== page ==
In our series of articles geared towards cannabis newcomers, we’ve been discussing the various ways you can consume cannabis. So far, we’ve covered the many methods of inhaling cannabis, from smoking a joint and vaporizing to using bongs, pipes or dab rigs. Next up: cannabis edibles.
When people talk about edibles, they tend to refer to tasty treats like pot brownies and medicated candies. There are so many delicious products currently available—from sweets like chocolates, ice cream or candies to savory items like medicated pizza, BBQ sauce or chips. And that’s just the tip of the iceberg. The possibilities appear to be endless when it comes to these cannabis-infused snacks.
Edibles are highly versatile in that you can turn almost any food or drink into an edible. Most edibles are made from a base—such as butter, oil, glycerin, honey or alcohol—infused with cannabis. Once you have one of these bases, there are countless options for what to infuse.
Of course, not all edibles take the form of our favorite snacks. For those who want to medicate with edibles regularly without eating large amounts of candy or junk food, you can look to tinctures and capsules, which deliver the medicine more directly.
There are a few reasons why edibles are a favorite for many patients. For one thing, it’s a discreet method. Patients are able to medicate with edibles without worrying about smelling like cannabis (like you might after smoking a joint).
In addition, it’s sometimes hard to distinguish between cannabis edibles and other types of food without being told what they contain. Patients who need to medicate can even take their edible in front of others, without revealing that they’re using cannabis. Just be careful to have an excuse ready if your edible looks so tasty that your friend asks for a bite.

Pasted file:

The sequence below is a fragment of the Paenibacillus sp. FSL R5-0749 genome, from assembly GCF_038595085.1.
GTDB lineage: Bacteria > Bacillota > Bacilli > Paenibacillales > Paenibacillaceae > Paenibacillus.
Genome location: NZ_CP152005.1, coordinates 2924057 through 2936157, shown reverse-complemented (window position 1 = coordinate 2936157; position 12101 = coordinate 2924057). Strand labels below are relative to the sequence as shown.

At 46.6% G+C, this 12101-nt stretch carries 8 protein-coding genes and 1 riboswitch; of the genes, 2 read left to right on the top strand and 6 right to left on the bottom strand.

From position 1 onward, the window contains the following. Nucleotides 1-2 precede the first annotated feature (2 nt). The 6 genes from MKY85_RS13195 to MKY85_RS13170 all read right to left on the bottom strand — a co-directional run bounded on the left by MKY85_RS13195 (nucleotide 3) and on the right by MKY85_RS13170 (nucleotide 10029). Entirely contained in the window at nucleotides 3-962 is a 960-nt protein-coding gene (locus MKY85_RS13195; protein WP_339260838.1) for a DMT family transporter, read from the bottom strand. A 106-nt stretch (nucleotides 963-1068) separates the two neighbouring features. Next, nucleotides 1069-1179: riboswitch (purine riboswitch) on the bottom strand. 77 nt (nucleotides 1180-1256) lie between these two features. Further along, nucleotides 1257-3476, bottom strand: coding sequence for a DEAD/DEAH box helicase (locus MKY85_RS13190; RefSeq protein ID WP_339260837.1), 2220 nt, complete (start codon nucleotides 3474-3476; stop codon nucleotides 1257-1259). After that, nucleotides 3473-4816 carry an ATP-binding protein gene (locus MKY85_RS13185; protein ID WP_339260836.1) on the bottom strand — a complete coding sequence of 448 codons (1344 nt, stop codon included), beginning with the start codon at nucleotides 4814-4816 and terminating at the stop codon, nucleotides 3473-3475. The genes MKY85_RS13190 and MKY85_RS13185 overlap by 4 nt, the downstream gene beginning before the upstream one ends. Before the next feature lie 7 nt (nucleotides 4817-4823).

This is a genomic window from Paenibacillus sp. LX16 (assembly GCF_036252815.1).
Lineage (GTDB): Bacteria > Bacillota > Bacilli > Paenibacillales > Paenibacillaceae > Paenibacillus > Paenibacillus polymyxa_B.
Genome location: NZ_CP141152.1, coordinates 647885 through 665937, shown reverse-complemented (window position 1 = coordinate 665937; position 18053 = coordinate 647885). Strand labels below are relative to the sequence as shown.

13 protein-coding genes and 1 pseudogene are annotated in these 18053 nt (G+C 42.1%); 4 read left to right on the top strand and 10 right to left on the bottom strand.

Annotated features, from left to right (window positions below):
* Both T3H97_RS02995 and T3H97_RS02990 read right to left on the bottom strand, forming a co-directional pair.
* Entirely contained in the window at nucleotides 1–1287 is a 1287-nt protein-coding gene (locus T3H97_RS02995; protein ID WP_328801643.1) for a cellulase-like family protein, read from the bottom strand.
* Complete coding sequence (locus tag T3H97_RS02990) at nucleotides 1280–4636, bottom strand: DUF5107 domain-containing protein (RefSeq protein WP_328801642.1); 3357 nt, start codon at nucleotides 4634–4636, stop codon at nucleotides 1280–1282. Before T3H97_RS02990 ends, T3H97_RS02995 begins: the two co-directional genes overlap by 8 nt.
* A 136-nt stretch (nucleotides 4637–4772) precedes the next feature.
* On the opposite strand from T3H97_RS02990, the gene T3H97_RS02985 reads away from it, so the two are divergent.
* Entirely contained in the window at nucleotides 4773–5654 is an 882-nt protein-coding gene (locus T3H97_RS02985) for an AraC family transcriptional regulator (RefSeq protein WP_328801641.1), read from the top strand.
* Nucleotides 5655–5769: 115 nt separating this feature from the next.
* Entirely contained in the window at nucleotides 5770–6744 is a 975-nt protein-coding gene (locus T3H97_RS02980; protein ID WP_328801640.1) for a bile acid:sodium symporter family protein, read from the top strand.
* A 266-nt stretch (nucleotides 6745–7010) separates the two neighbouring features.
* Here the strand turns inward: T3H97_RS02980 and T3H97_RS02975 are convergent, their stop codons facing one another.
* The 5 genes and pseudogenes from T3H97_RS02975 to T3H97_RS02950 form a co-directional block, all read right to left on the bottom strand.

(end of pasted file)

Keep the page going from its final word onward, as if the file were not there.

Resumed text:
Another reason patients use edibles is their effects are long lasting. Edible effects tend to last for around six to eight hours, while the effects from inhaled methods tend to diminish after only two to three hours.
For patients who want a consistent medicinal effect throughout the day, it can be much more appealing to take an edible every six to eight hours than to have to continually take smoke breaks to get relief. Patients with chronic pain may find edibles to be a great option for providing relief all day long.
These long-lasting effects are also more consistent. With smoked methods, there’s usually a progression of the high, where it ramps up to its peak quickly and then tapers back off and gradually fades. With edibles, the high comes on more gradually over a few hours and then lasts for some time before dropping back down.
This more gradual and consistent effect is ideal for certain patients. Patients with anxiety or depression, for example, often use edibles to support their mood throughout the day. While smoking or vaporizing can offer immediate relief from a panic attack or sudden feelings of sadness, the ups and downs of inhaled methods can have these patients in a constant roller coaster of emotions.
Edibles can offer something more stable, acting like an anti-depressant to provide background support. Patients report that this can reduce the likelihood of getting anxious or depressed, so that they don’t have to use more fast-acting methods as often.